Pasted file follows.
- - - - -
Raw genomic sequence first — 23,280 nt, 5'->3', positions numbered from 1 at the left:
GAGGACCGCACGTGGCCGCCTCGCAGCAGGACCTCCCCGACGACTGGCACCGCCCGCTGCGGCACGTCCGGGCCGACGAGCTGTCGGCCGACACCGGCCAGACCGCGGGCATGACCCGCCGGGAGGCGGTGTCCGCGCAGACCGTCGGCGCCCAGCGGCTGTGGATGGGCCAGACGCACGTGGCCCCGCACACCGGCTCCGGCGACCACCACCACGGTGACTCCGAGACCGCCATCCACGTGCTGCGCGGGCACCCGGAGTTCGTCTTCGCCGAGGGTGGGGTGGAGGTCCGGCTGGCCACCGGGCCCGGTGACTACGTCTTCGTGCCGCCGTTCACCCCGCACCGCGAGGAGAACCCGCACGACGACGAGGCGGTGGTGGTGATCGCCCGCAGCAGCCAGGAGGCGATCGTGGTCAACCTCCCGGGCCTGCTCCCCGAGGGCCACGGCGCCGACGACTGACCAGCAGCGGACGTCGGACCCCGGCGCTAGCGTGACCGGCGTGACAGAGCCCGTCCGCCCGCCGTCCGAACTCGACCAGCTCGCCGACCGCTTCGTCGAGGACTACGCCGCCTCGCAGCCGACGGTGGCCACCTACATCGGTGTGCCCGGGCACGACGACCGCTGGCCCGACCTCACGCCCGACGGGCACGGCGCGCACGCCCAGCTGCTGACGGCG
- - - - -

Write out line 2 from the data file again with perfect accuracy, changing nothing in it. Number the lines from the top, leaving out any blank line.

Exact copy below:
GAGGACCGCACGTGGCCGCCTCGCAGCAGGACCTCCCCGACGACTGGCACCGCCCGCTGCGGCACGTCCGGGCCGACGAGCTGTCGGCCGACACCGGCCAGACCGCGGGCATGACCCGCCGGGAGGCGGTGTCCGCGCAGACCGTCGGCGCCCAGCGGCTGTGGATGGGCCAGACGCACGTGGCCCCGCACACCGGCTCCGGCGACCACCACCACGGTGACTCCGAGACCGCCATCCACGTGCTGCGCGGGCACCCGGAGTTCGTCTTCGCCGAGGGTGGGGTGGAGGTCCGGCTGGCCACCGGGCCCGGTGACTACGTCTTCGTGCCGCCGTTCACCCCGCACCGCGAGGAGAACCCGCACGACGACGAGGCGGTGGTGGTGATCGCCCGCAGCAGCCAGGAGGCGATCGTGGTCAACCTCCCGGGCCTGCTCCCCGAGGGCCACGGCGCCGACGACTGACCAGCAGCGGACGTCGGACCCCGGCGCTAGCGTGACCGGCGTGACAGAGCCCGTCCGCCCGCCGTCCGAACTCGACCAGCTCGCCGACCGCTTCGTCGAGGACTACGCCGCCTCGCAGCCGACGGTGGCCACCTACATCGGTGTGCCCGGGCACGACGACCGCTGGCCCGACCTCACGCCCGACGGGCACGGCGCGCACGCCCAGCTGCTGACGGCG